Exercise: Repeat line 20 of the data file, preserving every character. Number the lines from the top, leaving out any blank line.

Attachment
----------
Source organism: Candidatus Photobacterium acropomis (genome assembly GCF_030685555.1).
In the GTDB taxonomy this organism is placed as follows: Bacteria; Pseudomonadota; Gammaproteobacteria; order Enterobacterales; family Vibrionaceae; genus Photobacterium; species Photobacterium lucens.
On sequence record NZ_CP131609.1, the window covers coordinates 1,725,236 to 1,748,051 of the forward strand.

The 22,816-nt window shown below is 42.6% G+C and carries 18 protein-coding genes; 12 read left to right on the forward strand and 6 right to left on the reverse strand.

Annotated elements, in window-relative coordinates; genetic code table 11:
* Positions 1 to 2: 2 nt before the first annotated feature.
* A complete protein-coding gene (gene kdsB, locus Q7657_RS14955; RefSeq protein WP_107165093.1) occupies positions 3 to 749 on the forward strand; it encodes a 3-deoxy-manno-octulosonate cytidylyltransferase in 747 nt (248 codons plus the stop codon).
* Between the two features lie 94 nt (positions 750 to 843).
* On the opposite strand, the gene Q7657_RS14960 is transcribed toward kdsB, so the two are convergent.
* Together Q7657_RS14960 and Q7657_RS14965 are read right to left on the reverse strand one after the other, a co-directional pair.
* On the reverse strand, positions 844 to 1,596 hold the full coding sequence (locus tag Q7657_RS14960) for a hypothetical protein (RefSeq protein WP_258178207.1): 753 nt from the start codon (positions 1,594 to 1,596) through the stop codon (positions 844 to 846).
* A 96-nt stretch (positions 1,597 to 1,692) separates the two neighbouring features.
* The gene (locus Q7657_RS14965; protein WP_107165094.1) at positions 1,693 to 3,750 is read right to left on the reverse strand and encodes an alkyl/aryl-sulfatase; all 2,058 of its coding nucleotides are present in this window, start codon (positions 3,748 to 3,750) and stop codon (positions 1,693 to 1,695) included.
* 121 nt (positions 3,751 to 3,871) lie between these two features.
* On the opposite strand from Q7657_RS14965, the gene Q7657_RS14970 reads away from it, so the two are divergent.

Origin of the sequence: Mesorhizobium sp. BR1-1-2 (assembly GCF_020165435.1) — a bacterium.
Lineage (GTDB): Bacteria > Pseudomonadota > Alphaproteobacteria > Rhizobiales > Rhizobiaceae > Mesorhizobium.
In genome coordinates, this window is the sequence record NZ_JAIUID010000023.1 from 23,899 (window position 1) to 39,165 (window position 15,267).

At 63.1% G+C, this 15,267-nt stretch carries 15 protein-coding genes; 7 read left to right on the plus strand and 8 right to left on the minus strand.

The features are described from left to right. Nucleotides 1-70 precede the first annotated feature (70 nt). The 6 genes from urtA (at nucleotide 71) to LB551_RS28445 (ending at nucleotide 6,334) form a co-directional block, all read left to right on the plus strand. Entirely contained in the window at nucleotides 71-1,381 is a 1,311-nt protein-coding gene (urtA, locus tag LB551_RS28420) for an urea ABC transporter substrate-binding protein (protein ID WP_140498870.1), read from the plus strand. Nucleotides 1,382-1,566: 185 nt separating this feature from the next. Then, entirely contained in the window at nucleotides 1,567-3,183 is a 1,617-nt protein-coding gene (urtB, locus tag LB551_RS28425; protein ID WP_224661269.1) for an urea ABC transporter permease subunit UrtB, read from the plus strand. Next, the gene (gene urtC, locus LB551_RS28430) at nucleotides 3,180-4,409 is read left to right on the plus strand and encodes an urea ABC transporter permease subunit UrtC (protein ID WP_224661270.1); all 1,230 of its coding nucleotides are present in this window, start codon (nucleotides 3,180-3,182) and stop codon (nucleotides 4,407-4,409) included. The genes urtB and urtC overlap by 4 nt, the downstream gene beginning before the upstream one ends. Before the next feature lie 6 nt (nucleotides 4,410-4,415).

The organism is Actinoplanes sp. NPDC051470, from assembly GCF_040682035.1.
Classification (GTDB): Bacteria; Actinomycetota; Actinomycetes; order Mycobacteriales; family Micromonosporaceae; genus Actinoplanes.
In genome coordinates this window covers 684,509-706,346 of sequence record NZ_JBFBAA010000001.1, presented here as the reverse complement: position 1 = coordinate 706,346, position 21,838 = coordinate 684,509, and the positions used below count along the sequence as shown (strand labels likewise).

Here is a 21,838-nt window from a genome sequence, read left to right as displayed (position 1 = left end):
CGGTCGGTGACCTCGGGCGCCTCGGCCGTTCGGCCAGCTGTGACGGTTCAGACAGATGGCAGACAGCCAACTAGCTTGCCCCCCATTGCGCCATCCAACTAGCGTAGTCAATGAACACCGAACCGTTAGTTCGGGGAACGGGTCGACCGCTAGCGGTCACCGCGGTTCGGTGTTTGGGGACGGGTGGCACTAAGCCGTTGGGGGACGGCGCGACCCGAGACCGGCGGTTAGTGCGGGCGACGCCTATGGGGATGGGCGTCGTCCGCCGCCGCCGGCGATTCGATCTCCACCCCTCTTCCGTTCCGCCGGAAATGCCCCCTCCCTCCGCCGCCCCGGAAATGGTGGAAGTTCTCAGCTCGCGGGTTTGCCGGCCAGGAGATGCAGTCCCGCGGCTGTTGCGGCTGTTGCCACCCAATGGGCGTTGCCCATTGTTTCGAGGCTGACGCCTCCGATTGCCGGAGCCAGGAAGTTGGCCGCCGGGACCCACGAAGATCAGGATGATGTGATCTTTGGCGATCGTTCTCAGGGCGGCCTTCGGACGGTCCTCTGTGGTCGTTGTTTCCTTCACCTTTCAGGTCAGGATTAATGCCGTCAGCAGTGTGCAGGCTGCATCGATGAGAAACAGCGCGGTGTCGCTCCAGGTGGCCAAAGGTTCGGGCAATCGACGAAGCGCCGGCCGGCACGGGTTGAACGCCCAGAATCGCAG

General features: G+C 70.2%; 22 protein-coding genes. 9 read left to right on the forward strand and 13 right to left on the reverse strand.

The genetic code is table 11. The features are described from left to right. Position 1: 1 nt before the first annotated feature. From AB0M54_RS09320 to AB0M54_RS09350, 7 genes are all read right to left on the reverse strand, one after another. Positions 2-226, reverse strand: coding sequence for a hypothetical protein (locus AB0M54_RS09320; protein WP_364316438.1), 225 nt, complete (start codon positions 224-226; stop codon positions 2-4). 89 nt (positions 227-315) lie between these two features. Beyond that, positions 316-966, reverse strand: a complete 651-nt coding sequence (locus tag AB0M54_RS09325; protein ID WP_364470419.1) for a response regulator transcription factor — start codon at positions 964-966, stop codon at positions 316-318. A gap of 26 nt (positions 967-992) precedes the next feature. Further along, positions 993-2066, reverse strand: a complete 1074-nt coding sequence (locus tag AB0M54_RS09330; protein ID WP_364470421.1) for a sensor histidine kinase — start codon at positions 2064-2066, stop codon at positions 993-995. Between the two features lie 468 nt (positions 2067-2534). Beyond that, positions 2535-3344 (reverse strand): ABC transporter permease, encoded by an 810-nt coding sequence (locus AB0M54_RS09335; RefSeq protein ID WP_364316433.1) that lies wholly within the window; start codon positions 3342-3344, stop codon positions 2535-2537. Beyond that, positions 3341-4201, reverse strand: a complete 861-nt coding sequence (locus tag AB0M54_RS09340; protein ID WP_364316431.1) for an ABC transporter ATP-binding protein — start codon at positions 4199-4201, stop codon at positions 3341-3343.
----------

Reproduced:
The features are described from left to right. Nucleotides 1-70 precede the first annotated feature (70 nt). The 6 genes from urtA (at nucleotide 71) to LB551_RS28445 (ending at nucleotide 6,334) form a co-directional block, all read left to right on the plus strand. Entirely contained in the window at nucleotides 71-1,381 is a 1,311-nt protein-coding gene (urtA, locus tag LB551_RS28420) for an urea ABC transporter substrate-binding protein (protein ID WP_140498870.1), read from the plus strand. Nucleotides 1,382-1,566: 185 nt separating this feature from the next. Then, entirely contained in the window at nucleotides 1,567-3,183 is a 1,617-nt protein-coding gene (urtB, locus tag LB551_RS28425; protein ID WP_224661269.1) for an urea ABC transporter permease subunit UrtB, read from the plus strand. Next, the gene (gene urtC, locus LB551_RS28430) at nucleotides 3,180-4,409 is read left to right on the plus strand and encodes an urea ABC transporter permease subunit UrtC (protein ID WP_224661270.1); all 1,230 of its coding nucleotides are present in this window, start codon (nucleotides 3,180-3,182) and stop codon (nucleotides 4,407-4,409) included. The genes urtB and urtC overlap by 4 nt, the downstream gene beginning before the upstream one ends. Before the next feature lie 6 nt (nucleotides 4,410-4,415).